Clearly there is a range of experiences, performances, problems, and possibilities when unpacking the term “avatar.”  How might we use these ideas and concerns as jumping off point to think about the mediating forms and functions of video game avatars?

  • How might we interrogate avatars as extensions, prostheses of the player(s)?
  • Are avatars just fantasy and window dressing, immune to social, cultural, and “real life” critiques and analyses?  What happens in the leaky intertwingling of VR and RL?
  • What happens to race, gender, sexuality, and identity/embodiment when routed through avatars?
  • How do avatars function diegetically and non-diegetically?  How do they affect and mediate point of view, action, and identification?
  • What about non-player avatars?

Feel free to comment on these here or add your own questions. Either way, immerse yourself in these topics then come interact in our discussion Wednesday, January 19, 3:30-5:30 PM in Communication (CMU) 202.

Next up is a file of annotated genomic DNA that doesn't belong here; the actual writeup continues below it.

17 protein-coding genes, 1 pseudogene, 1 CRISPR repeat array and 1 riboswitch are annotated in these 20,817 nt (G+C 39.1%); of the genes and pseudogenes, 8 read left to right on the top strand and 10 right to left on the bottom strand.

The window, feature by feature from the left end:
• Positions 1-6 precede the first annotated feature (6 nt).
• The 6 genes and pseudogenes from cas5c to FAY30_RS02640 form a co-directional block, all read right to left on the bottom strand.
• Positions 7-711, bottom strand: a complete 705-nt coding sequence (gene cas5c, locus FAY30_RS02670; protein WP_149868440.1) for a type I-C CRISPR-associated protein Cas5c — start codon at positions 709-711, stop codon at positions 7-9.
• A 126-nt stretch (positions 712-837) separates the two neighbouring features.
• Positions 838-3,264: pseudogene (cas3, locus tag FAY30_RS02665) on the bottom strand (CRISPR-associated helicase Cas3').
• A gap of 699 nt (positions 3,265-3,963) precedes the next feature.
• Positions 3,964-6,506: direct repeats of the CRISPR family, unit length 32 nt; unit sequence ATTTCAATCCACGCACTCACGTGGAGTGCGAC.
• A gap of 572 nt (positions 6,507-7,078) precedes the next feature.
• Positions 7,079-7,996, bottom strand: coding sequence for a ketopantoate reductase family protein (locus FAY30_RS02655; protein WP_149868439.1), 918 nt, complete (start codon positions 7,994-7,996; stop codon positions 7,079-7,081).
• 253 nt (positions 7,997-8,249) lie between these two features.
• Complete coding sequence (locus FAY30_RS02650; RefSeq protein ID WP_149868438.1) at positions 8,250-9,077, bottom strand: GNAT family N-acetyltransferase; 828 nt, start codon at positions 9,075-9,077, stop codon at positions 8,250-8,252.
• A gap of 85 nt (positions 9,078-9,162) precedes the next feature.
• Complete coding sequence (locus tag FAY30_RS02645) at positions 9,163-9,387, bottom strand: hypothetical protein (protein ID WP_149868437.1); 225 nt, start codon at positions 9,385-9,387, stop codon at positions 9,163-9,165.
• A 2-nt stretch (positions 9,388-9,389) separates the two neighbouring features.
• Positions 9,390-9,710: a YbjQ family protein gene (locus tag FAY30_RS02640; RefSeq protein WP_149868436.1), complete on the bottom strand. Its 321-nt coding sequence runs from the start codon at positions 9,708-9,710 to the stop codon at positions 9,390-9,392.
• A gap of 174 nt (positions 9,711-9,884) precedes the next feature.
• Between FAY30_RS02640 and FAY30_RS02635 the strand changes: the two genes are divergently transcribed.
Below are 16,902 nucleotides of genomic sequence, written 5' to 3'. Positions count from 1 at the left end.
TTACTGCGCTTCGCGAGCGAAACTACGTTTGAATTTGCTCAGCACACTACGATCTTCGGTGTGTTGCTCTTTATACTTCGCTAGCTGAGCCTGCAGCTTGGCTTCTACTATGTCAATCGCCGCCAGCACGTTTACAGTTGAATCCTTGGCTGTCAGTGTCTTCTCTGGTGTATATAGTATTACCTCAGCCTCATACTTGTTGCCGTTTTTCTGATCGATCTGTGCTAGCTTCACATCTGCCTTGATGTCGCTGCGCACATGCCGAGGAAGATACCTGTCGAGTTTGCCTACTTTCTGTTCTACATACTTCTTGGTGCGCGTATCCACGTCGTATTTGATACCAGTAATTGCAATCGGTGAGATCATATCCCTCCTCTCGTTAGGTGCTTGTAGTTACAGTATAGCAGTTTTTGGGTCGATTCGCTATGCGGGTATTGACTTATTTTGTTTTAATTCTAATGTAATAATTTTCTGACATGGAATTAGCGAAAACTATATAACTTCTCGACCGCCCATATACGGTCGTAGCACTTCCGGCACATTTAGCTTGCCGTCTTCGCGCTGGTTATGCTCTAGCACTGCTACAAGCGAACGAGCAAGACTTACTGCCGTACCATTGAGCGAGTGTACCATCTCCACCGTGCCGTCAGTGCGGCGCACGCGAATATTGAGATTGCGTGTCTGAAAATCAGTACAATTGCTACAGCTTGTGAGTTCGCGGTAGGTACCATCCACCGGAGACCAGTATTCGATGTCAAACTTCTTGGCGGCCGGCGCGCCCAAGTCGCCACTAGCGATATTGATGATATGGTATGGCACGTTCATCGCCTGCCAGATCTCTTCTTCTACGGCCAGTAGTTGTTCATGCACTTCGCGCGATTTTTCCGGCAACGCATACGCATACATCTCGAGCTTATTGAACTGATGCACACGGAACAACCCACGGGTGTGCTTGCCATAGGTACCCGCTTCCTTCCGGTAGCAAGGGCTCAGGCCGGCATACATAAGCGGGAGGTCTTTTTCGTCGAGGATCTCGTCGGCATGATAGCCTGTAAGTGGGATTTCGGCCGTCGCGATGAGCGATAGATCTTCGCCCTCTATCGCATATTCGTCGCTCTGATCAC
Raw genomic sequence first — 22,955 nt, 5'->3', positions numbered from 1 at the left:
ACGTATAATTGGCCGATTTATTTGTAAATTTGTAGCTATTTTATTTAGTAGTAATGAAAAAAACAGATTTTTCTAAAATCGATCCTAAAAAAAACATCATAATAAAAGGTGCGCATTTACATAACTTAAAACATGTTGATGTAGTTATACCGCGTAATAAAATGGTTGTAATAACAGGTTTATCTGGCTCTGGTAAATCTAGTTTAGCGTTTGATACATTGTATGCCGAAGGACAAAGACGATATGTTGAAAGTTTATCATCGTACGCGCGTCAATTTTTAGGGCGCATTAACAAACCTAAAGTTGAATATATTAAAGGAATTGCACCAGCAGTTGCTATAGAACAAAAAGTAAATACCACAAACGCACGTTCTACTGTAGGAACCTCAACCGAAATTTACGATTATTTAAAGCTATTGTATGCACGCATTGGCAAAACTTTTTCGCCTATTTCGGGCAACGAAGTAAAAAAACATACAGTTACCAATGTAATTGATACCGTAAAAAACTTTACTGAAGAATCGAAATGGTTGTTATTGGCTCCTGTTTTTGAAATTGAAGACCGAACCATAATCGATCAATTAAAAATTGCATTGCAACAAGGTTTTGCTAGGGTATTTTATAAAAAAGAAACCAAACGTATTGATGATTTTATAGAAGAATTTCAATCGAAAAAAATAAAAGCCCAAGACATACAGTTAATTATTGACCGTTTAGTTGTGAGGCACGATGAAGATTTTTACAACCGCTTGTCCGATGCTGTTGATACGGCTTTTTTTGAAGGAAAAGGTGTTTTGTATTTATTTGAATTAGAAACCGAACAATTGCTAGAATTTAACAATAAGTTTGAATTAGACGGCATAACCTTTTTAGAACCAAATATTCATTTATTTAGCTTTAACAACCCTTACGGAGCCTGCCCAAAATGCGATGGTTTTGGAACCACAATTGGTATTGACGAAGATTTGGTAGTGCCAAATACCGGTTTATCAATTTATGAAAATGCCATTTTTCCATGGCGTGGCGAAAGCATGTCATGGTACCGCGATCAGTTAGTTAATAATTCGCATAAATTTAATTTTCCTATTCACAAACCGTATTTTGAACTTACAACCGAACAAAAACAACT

Edmond Chang
Edmond Y. Chang is a newly arrived Assistant Professor of English at Drew University. His areas of interest include technoculture, gender and sexuality, cultural studies, video games, popular culture, and contemporary American literature. He earned his Ph.D. from University of Washington and his dissertation is entitled “Technoqueer: Re/con/figuring Posthuman Narratives.” He has extensive teaching experience at the university level and won the K. Patricia Cross Future Leaders Award in 2011 and the UW Excellence in Teaching Award in 2009. He has taught classes on re-reading high school novels, science fiction, Harry Potter, technology and identity, even live-action role-playing games. He has published an article “Gaming as Writing, Or, World of Warcraft as World of Wordcraft” in the Fall 2008 Computers & Composition Online Special Issue on “Reading Games” and an article on queering cyberpunk and an article on Alan Turing are in progress. He has a cat named Groosalugg.